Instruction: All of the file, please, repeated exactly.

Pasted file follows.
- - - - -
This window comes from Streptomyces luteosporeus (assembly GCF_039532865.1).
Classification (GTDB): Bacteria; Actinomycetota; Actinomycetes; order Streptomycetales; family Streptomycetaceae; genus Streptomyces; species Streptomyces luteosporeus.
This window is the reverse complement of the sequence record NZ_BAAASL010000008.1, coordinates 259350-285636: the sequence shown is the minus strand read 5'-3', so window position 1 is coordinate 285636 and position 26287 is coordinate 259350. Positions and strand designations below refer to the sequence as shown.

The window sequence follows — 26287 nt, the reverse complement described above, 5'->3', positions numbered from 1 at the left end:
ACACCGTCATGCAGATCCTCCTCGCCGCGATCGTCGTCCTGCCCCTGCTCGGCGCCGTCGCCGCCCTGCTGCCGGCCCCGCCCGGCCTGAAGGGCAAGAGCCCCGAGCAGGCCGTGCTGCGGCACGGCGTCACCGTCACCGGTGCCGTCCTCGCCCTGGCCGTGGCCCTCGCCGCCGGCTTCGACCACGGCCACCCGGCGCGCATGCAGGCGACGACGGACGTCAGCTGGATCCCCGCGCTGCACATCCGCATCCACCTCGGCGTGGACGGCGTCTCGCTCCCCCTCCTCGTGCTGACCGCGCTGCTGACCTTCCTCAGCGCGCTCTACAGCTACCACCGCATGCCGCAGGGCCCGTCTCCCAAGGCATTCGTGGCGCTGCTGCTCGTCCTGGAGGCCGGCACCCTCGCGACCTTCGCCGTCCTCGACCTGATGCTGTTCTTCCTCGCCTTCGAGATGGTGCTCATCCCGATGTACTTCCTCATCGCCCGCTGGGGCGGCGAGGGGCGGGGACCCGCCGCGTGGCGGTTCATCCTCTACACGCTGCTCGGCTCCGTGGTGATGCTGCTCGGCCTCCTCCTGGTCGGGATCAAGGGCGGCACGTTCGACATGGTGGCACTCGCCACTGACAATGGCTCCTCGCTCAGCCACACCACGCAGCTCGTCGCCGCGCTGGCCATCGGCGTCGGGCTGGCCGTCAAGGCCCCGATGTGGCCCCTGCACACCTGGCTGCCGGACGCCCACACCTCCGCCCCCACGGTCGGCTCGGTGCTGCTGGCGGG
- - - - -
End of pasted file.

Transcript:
This window comes from Streptomyces luteosporeus (assembly GCF_039532865.1).
Classification (GTDB): Bacteria; Actinomycetota; Actinomycetes; order Streptomycetales; family Streptomycetaceae; genus Streptomyces; species Streptomyces luteosporeus.
This window is the reverse complement of the sequence record NZ_BAAASL010000008.1, coordinates 259350-285636: the sequence shown is the minus strand read 5'-3', so window position 1 is coordinate 285636 and position 26287 is coordinate 259350. Positions and strand designations below refer to the sequence as shown.

The window sequence follows — 26287 nt, the reverse complement described above, 5'->3', positions numbered from 1 at the left end:
ACACCGTCATGCAGATCCTCCTCGCCGCGATCGTCGTCCTGCCCCTGCTCGGCGCCGTCGCCGCCCTGCTGCCGGCCCCGCCCGGCCTGAAGGGCAAGAGCCCCGAGCAGGCCGTGCTGCGGCACGGCGTCACCGTCACCGGTGCCGTCCTCGCCCTGGCCGTGGCCCTCGCCGCCGGCTTCGACCACGGCCACCCGGCGCGCATGCAGGCGACGACGGACGTCAGCTGGATCCCCGCGCTGCACATCCGCATCCACCTCGGCGTGGACGGCGTCTCGCTCCCCCTCCTCGTGCTGACCGCGCTGCTGACCTTCCTCAGCGCGCTCTACAGCTACCACCGCATGCCGCAGGGCCCGTCTCCCAAGGCATTCGTGGCGCTGCTGCTCGTCCTGGAGGCCGGCACCCTCGCGACCTTCGCCGTCCTCGACCTGATGCTGTTCTTCCTCGCCTTCGAGATGGTGCTCATCCCGATGTACTTCCTCATCGCCCGCTGGGGCGGCGAGGGGCGGGGACCCGCCGCGTGGCGGTTCATCCTCTACACGCTGCTCGGCTCCGTGGTGATGCTGCTCGGCCTCCTCCTGGTCGGGATCAAGGGCGGCACGTTCGACATGGTGGCACTCGCCACTGACAATGGCTCCTCGCTCAGCCACACCACGCAGCTCGTCGCCGCGCTGGCCATCGGCGTCGGGCTGGCCGTCAAGGCCCCGATGTGGCCCCTGCACACCTGGCTGCCGGACGCCCACACCTCCGCCCCCACGGTCGGCTCGGTGCTGCTGGCGGG